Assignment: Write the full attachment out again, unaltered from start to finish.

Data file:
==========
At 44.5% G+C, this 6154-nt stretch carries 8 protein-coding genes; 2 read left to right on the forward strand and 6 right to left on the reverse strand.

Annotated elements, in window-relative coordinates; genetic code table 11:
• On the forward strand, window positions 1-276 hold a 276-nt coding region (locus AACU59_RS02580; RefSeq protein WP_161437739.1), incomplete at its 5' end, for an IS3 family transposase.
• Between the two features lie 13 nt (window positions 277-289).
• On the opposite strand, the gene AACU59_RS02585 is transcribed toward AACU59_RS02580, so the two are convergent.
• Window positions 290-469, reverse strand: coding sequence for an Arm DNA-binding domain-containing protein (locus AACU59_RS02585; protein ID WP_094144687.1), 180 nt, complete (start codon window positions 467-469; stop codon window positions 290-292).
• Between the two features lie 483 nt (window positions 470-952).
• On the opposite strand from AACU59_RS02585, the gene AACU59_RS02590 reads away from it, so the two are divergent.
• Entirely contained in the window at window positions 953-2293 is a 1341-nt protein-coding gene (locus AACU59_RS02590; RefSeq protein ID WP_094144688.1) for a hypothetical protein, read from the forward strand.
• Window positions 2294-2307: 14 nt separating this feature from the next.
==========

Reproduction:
At 44.5% G+C, this 6154-nt stretch carries 8 protein-coding genes; 2 read left to right on the forward strand and 6 right to left on the reverse strand.

Annotated elements, in window-relative coordinates; genetic code table 11:
• On the forward strand, window positions 1-276 hold a 276-nt coding region (locus AACU59_RS02580; RefSeq protein WP_161437739.1), incomplete at its 5' end, for an IS3 family transposase.
• Between the two features lie 13 nt (window positions 277-289).
• On the opposite strand, the gene AACU59_RS02585 is transcribed toward AACU59_RS02580, so the two are convergent.
• Window positions 290-469, reverse strand: coding sequence for an Arm DNA-binding domain-containing protein (locus AACU59_RS02585; protein ID WP_094144687.1), 180 nt, complete (start codon window positions 467-469; stop codon window positions 290-292).
• Between the two features lie 483 nt (window positions 470-952).
• On the opposite strand from AACU59_RS02585, the gene AACU59_RS02590 reads away from it, so the two are divergent.
• Entirely contained in the window at window positions 953-2293 is a 1341-nt protein-coding gene (locus AACU59_RS02590; RefSeq protein ID WP_094144688.1) for a hypothetical protein, read from the forward strand.
• Window positions 2294-2307: 14 nt separating this feature from the next.